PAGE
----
BALLSTON SPA – If you follow your heart, good things can happen.
Ballston Spa resident Andrew Werner, 50, changed jobs several years ago within the New York State Police to allow more time at home. That professional switch, too, guaranteed free weekends so he could help coach his daughter Abigail’s youth soccer team.
Werner has been at the helm of his daughter’s recreational and travel Ballston Spa Soccer Club teams for the past six years — and, last month, the senior investigator out of the NYSP’s Saratoga Springs station earned a new title when he learned he had been named the Eastern New York Youth Soccer Association East Region Girls Competitive Coach of the Year.
“It’s been a complete shock,” Werner said. “I didn’t even know I was nominated until I found out I won.”
Werner is now one of four nominees for the US Youth Soccer national award. The winner of that award will be announced on Jan. 14 at the US Youth Soccer Awards gala.
Werner began coaching his daughter, now 11 years old, in the Ballston Area Recreational Commission program six years ago. Two years later, she advanced into the Ballston Spa travel program where her dad continues to coach her team.
That path from soccer in a recreational setting to a more competitive one was familiar to Werner. A product of the Clifton Park Soccer Club, Werner played varsity soccer at Shenendehowa before graduating in 1988. In the fall of 1987, he was part of the Plainsmen’s team that made it to the state semifinals.
Once he started coaching, though, Werner learned his playing experience would only help him so much.
“It’s a whole different process, learning how to deal with kids and getting the message across, and dealing with parents,” Werner said of coaching. “Understanding the game, it has changed so much since I played. The level of competition and the level that these kids are playing at, they play at such a high level at such a younger age now, it’s amazing.”
Prior to making his career switch, Werner worked as part of Gov. Andrew Cuomo’s detail team.
“I was in a position where I was working every other weekend and traveling a lot. I decided I needed to leave that position, transfer out and go to a more stable work schedule because I wanted to make sure I was there coaching with her.
“I couldn’t commit to coaching when I was with that position. It was a conscious decision I made, and I’ve never looked back.”
Werner entered the New York State Police Academy in 1994 after graduating from the University of Buffalo. His interest in coaching Abigail was aided by what he has seen on the job.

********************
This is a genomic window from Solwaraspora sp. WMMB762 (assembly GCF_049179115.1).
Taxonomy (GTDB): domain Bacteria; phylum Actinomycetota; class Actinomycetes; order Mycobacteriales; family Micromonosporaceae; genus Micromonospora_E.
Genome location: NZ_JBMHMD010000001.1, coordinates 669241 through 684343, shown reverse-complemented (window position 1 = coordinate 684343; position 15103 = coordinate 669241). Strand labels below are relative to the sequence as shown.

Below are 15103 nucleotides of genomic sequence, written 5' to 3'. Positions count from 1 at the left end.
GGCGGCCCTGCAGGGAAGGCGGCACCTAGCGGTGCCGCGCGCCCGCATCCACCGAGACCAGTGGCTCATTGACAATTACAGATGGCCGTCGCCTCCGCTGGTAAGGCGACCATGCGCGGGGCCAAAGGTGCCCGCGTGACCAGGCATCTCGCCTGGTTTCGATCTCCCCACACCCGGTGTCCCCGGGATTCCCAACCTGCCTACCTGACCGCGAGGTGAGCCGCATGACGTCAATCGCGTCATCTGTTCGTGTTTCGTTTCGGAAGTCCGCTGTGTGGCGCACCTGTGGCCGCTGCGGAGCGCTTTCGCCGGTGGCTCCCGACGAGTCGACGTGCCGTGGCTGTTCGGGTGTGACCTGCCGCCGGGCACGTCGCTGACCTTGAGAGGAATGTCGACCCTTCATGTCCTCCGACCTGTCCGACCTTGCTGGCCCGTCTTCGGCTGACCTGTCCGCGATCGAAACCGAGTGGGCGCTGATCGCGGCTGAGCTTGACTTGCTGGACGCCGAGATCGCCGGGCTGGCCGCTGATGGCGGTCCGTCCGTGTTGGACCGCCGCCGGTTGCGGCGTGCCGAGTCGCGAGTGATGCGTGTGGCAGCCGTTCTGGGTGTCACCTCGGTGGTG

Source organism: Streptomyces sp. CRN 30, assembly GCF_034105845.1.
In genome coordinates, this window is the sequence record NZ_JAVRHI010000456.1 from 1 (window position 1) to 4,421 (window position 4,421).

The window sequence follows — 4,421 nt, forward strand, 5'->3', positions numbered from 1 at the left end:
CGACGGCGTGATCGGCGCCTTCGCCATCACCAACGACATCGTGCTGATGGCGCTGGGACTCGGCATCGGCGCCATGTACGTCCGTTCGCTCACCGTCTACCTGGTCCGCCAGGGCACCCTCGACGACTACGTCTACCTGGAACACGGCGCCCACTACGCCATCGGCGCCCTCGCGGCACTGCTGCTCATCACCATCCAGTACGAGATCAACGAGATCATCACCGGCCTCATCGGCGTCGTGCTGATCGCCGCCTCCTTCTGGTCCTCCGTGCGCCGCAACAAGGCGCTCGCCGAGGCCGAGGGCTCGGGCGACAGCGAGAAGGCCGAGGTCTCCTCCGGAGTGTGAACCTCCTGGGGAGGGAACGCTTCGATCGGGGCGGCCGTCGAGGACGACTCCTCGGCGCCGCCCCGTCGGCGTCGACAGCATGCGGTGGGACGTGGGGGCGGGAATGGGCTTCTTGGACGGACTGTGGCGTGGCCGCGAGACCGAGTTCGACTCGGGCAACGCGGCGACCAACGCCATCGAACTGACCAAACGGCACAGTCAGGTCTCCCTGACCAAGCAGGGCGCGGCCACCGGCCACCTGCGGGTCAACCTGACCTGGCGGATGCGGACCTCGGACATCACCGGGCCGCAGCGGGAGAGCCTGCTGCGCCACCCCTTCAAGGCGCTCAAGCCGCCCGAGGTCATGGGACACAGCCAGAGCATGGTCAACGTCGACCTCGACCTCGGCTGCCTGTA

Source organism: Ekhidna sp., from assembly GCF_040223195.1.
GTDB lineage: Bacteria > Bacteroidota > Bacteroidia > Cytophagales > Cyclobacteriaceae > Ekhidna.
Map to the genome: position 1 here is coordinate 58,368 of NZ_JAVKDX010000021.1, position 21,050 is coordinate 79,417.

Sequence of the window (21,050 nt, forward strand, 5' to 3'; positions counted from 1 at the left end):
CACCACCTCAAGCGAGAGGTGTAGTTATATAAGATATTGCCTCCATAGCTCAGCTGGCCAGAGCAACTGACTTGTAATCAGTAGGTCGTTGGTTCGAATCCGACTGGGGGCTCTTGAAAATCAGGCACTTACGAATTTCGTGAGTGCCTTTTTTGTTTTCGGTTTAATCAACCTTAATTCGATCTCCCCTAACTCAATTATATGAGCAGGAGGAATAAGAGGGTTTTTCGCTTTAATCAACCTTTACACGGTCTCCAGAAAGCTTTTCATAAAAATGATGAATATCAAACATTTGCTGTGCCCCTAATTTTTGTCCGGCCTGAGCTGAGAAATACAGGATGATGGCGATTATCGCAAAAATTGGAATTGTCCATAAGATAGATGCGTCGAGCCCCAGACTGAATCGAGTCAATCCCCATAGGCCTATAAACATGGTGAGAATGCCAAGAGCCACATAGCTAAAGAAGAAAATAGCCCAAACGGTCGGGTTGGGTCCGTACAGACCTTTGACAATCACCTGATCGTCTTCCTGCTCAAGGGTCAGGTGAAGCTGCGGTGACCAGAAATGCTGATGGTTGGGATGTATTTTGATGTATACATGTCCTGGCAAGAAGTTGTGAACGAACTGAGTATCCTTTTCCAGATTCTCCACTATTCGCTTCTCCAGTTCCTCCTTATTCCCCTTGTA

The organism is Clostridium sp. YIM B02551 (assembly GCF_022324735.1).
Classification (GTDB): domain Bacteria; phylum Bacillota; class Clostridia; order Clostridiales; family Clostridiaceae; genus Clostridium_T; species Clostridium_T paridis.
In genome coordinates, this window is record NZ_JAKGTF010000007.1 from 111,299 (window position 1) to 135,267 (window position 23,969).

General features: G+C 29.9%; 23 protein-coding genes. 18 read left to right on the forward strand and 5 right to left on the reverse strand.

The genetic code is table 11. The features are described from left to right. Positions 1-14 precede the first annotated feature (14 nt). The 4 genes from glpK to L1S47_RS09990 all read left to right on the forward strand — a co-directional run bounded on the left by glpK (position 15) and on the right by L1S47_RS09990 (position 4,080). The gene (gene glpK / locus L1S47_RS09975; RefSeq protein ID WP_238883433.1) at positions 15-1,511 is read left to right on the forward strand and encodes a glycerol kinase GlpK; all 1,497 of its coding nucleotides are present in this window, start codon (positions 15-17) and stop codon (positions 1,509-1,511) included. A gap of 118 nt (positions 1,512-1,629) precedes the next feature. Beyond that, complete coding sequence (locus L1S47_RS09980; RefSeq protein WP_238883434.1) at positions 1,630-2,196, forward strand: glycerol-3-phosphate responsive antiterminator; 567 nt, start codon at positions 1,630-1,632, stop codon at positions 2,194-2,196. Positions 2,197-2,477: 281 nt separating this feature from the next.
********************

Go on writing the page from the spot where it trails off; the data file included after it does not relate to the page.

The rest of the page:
“I’ve seen a lot of idle kids — that are great kids — have nothing else to do and they’re going down the wrong path,” Werner said. “They didn’t have the support, or they weren’t involved with outside activities. It hits home that this is even more important than just learning soccer, it’s keeping these kids on the right path, staying out of trouble and keeping them busy and being part of something that they’ll never forget.”
Werner said coaching his own child has its own unique challenges.
“I don’t know if it’s always been great for Abigail. You do expect a lot more of them,” Werner said. “She’s a very good player, but you want her to maintain that level. I try to be fair with everybody and you want to make sure she maintains a high level, so other parents aren’t [saying], ‘Well, that kid’s only playing because her dad’s the coach.’”
The COVID-19 pandemic limited the travel of the U12 girls squad this spring and summer. From a distance, Werner engaged his squad by communicating weekly challenges, including training for a 1.5-mile race or an upcoming juggling contest.
“After a while they just wanted to get back to see their friends and play,” Werner said.
He has also had to manage his daughter, the student, at home during this time.
“It’s been a challenging year — especially as a father to see my daughter going to school two times a week,” Werner said. “I never thought I would see an 11-year-old say, ‘Dad, I miss school. I just want to go back to school.’”
The Werners and their Ballston Spa team are early in their indoor winter season, always playing with masks on and limited to one spectator per player, per Ballston Spa Soccer Club and state Department of Health regulations.
Werner is committed to coaching Abigail and her teammates through their teenage years playing club soccer.
“I’ve taken the philosophy that I had a very successful high school team that I played on and we still get together and talk about it, how much fun we had,” Werner said. “If you guys can stay together and play together, you’ll be one of the few groups of girls that made it all the way through high school playing together and it will lead to success at that level because you’ll have played together so long at a high level.
“That’s my goal,” Werner said, “is to get these girls to have a wonderful high school career.”